Google Cloud Run vs. Azure Container Instances
Deploying your container images on a serverless platform means less resource management and maintenance for you or your business. But which platform is the best? We explore Google Cloud Run and Microsoft Azure Container Instances (ACI) and discuss which cloud providers perform well with Docker images and which is the best value.
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Table of Contents
- Google, Knative, and Kubernetes
2 Microsoft Azure Container Instances Basics
- Azure Kubernetes Service - AKS
3 Shouldn’t I Be using AWS Fargate, AWS Lambda, or Similar from Amazon?
4 Google Cloud Run vs. ACI: Pricing
5 Google Cloud Run vs. API: Which Works Best with Docker Containers?
Google Cloud Run Basics
GoogleCloud’s Google Cloud Run is a serverless platform for deploying containerized applications. It supports a variety of languages including:
A Cloud Run Service is a container managing a set of routes and configurations. Use cases for these services include defining resource ownership and rollout policies.
Google, Knative, and Kubernetes
Cloud Run builds on Knative. Knative is an open source extension of Kubernetes, a tool used for managing container clusters. Knative disguises some of the complexities of the Kubernetes engine, simplifying container management and empowering developers to concentrate on coding.
Microsoft Azure Container Instances Basics
ACI is another server-less cloud platform for running containers. Their main USP is that users don’t need to manage virtual machines, plus ACI provides hypervisor isolation. This means containers always run in isolation without having to share a Linux kernel.
Azure Kubernetes Service – AKS
AKS is Azure’s way of managing Kubernetes clusters. Clusters are groups of containers deployed at once to deal with spikes in traffic. Google’s equivalent is GKE clusters. Autoscaling and load balancing help provide additional compute power just when it’s required.
Shouldn’t I Be Using AWS Fargate, AWS Lambda, or Similar from Amazon?
Both AWS Fargate and Lambda support the deployment of container images, but AWS isn’t the only provider out there. Despite their global dominance in many cloud native compute solutions, AWS has limitations. Also, pricing varies between services. For example, Fargate charges per vCPU while Lambda charges per execution of function.
If you’re already using AWS services like ECS or EKS, you may naturally gravitate toward other Amazon web services. However, it’s great to know that there are plenty of other options out there — many focused directly around Docker containers and their functionality, just like IronWorker.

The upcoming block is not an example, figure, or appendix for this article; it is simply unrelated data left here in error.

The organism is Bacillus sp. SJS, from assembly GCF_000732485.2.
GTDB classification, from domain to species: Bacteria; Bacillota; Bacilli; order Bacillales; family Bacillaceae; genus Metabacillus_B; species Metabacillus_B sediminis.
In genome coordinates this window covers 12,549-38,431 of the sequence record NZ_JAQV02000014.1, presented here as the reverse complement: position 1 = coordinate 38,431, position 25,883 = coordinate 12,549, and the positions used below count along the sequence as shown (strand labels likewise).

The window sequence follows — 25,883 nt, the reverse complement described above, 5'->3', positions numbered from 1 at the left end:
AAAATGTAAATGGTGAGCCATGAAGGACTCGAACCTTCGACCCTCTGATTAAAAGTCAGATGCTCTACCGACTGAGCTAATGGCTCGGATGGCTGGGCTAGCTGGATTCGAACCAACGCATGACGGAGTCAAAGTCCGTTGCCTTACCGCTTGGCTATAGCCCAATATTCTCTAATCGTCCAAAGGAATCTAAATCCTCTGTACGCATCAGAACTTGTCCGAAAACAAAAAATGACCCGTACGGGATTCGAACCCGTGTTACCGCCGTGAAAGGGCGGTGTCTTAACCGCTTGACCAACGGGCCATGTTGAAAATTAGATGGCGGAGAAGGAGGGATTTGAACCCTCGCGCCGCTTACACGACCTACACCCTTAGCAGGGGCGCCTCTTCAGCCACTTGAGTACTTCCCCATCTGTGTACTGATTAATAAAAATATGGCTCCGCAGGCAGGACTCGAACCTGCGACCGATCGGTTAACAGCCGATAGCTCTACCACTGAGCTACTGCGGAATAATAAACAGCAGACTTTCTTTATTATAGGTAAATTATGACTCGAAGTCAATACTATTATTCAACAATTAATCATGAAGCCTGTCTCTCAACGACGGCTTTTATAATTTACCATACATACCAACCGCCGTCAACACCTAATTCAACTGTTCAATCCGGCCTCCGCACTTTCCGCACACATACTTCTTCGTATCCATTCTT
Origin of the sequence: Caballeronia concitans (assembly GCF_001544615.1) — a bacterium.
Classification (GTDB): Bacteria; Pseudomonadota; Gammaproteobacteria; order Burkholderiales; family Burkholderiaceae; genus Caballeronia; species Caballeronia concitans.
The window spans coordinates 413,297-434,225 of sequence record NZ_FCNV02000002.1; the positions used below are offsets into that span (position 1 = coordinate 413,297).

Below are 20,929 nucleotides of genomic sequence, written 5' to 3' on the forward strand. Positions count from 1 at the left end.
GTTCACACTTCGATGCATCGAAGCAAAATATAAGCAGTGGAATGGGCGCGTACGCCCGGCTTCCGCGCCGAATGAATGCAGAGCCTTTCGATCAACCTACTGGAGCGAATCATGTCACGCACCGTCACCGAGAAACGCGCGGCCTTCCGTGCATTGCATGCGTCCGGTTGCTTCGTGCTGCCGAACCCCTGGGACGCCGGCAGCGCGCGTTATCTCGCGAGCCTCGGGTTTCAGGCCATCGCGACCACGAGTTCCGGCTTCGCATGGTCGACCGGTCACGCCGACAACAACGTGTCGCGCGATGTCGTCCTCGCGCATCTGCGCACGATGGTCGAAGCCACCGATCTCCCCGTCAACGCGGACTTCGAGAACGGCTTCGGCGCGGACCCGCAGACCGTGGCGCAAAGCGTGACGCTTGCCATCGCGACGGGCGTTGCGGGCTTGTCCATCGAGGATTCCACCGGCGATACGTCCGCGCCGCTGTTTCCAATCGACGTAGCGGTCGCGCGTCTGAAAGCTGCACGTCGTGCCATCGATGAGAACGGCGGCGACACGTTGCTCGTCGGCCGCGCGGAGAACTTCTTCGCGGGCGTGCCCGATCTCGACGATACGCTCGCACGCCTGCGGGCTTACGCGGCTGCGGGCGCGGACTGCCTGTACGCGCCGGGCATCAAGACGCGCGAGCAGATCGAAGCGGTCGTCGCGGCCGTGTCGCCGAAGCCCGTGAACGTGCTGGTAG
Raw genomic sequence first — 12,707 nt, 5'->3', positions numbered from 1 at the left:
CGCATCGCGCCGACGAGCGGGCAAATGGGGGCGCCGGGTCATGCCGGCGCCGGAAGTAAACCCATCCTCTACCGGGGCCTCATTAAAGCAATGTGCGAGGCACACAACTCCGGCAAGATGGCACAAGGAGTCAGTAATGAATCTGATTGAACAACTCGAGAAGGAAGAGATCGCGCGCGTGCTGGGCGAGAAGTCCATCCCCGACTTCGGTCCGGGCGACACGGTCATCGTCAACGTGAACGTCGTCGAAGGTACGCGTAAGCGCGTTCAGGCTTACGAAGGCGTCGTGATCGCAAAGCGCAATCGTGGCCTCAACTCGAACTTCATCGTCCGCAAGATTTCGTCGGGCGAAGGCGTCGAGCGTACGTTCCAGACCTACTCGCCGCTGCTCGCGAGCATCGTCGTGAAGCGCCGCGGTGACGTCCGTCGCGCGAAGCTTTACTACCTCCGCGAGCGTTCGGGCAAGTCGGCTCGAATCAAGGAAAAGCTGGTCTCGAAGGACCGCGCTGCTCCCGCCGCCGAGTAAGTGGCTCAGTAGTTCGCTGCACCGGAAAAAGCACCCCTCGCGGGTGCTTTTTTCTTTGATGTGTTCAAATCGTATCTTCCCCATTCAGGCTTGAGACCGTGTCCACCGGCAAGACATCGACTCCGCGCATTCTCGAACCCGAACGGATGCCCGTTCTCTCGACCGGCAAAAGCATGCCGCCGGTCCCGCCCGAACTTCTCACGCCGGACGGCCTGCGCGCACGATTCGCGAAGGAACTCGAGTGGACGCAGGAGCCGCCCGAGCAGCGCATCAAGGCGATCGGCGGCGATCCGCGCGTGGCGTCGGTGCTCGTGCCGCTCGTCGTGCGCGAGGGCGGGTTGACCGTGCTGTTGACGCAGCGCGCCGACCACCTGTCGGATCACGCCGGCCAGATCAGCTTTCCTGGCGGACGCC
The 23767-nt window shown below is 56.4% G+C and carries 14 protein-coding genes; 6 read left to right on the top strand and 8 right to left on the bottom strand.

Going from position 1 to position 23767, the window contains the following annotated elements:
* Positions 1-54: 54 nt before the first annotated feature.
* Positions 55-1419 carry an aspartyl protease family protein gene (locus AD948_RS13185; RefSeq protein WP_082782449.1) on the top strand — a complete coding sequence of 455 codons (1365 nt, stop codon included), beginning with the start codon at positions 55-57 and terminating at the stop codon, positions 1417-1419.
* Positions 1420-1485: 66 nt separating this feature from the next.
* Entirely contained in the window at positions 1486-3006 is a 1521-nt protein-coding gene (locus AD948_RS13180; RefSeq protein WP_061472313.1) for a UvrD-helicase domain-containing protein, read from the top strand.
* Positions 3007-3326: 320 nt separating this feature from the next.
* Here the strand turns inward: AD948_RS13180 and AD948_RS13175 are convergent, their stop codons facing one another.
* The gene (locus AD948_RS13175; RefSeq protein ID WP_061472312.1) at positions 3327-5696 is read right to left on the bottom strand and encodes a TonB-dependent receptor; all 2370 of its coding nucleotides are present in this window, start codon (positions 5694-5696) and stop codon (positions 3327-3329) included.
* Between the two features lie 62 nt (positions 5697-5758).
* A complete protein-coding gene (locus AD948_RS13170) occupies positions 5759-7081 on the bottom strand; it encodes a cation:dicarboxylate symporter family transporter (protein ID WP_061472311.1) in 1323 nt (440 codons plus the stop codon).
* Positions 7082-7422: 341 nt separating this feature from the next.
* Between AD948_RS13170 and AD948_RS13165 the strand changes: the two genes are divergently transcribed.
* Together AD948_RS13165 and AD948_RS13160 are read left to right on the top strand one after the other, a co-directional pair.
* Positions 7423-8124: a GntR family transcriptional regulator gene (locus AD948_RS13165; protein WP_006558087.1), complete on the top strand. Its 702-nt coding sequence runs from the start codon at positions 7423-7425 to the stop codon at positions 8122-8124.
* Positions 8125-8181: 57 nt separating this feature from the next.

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Find out more about IronWorker and how it provides a scalable and easy-to-use way to manage your tasks asynchronously.
Google Cloud Run vs. ACI: Pricing
Anyone can try Cloud Run for free. New users get $300 to spend on the service for 90 days, and all users get 2 million requests free. Epitomizing the phrase, “The first one’s free, but you’ll be back,” Google is confident that developers will want more from Cloud Run than the free offerings. However, for a startup, Cloud Run could be a completely free option for a limited time.
ACI boasts no upfront cost, but beyond trying for free, businesses have to request a quote. Pricing is based on CPU seconds consumed.
Google Cloud Run vs. ACI: Which Works Best with Docker Containers?
Google Cloud run works as a PaaS, creating publicly accessible URLs for any containers deployed. Cloud Run deploys within seconds and is very easy to use for most developers. It currently does not support Kubernetes pod.
ACI was the first serverless container platform in the public cloud. Hence, it’s pretty agile. Some limitations include not being able to accept existing Kubernetes pod definitions due to using its own specs, but it can mimic a pod definition, unlike Cloud Run. ACI is also persistent by default.
The Bottom Line for Serverless Container Orchestration
The main functions you need from your container deployment platform are:
· Scalability: A scalable platform means you use and pay for only the resources you need in the understanding that resource requirements will dip and peak depending on the tasks at hand.
· Ease of use: Even the most hardcore DevOps team likes shortcuts as long as there’s no loss of functionality.
· Performance and speed: Deployment should take seconds and performance should impress, not depress.
IronWorker is a fully hosted, background job processing tool designed from the ground up to work with Docker and containers.
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